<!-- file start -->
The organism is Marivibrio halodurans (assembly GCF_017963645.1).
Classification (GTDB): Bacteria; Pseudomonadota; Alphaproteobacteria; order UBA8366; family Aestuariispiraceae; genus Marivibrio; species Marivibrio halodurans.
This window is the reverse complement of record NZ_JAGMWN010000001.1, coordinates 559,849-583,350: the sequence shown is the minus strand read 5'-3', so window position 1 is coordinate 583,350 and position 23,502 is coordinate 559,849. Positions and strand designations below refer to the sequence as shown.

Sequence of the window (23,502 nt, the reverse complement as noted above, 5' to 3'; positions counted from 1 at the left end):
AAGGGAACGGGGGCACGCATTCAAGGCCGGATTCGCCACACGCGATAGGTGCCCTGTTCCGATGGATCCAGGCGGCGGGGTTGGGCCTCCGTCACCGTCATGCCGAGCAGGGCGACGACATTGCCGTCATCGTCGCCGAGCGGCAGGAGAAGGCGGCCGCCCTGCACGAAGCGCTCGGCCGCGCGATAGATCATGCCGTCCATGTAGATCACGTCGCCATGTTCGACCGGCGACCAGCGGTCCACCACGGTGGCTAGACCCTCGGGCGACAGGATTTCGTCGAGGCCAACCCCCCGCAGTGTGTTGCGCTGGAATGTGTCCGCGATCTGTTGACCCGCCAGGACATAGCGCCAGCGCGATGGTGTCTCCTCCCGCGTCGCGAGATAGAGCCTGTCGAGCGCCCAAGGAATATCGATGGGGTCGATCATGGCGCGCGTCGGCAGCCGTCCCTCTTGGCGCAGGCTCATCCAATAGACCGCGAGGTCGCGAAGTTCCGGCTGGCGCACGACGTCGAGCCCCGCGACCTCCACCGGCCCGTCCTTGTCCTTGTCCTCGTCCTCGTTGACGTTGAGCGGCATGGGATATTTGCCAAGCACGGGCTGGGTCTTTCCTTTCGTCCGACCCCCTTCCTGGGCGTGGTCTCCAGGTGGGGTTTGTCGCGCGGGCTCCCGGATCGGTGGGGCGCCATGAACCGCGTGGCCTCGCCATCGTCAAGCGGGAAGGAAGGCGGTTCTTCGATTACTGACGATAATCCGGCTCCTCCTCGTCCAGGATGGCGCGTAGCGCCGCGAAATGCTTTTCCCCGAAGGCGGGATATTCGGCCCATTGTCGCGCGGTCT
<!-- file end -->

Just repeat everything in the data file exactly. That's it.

The organism is Marivibrio halodurans (assembly GCF_017963645.1).
Classification (GTDB): Bacteria; Pseudomonadota; Alphaproteobacteria; order UBA8366; family Aestuariispiraceae; genus Marivibrio; species Marivibrio halodurans.
This window is the reverse complement of record NZ_JAGMWN010000001.1, coordinates 559,849-583,350: the sequence shown is the minus strand read 5'-3', so window position 1 is coordinate 583,350 and position 23,502 is coordinate 559,849. Positions and strand designations below refer to the sequence as shown.

Sequence of the window (23,502 nt, the reverse complement as noted above, 5' to 3'; positions counted from 1 at the left end):
AAGGGAACGGGGGCACGCATTCAAGGCCGGATTCGCCACACGCGATAGGTGCCCTGTTCCGATGGATCCAGGCGGCGGGGTTGGGCCTCCGTCACCGTCATGCCGAGCAGGGCGACGACATTGCCGTCATCGTCGCCGAGCGGCAGGAGAAGGCGGCCGCCCTGCACGAAGCGCTCGGCCGCGCGATAGATCATGCCGTCCATGTAGATCACGTCGCCATGTTCGACCGGCGACCAGCGGTCCACCACGGTGGCTAGACCCTCGGGCGACAGGATTTCGTCGAGGCCAACCCCCCGCAGTGTGTTGCGCTGGAATGTGTCCGCGATCTGTTGACCCGCCAGGACATAGCGCCAGCGCGATGGTGTCTCCTCCCGCGTCGCGAGATAGAGCCTGTCGAGCGCCCAAGGAATATCGATGGGGTCGATCATGGCGCGCGTCGGCAGCCGTCCCTCTTGGCGCAGGCTCATCCAATAGACCGCGAGGTCGCGAAGTTCCGGCTGGCGCACGACGTCGAGCCCCGCGACCTCCACCGGCCCGTCCTTGTCCTTGTCCTCGTCCTCGTTGACGTTGAGCGGCATGGGATATTTGCCAAGCACGGGCTGGGTCTTTCCTTTCGTCCGACCCCCTTCCTGGGCGTGGTCTCCAGGTGGGGTTTGTCGCGCGGGCTCCCGGATCGGTGGGGCGCCATGAACCGCGTGGCCTCGCCATCGTCAAGCGGGAAGGAAGGCGGTTCTTCGATTACTGACGATAATCCGGCTCCTCCTCGTCCAGGATGGCGCGTAGCGCCGCGAAATGCTTTTCCCCGAAGGCGGGATATTCGGCCCATTGTCGCGCGGTCT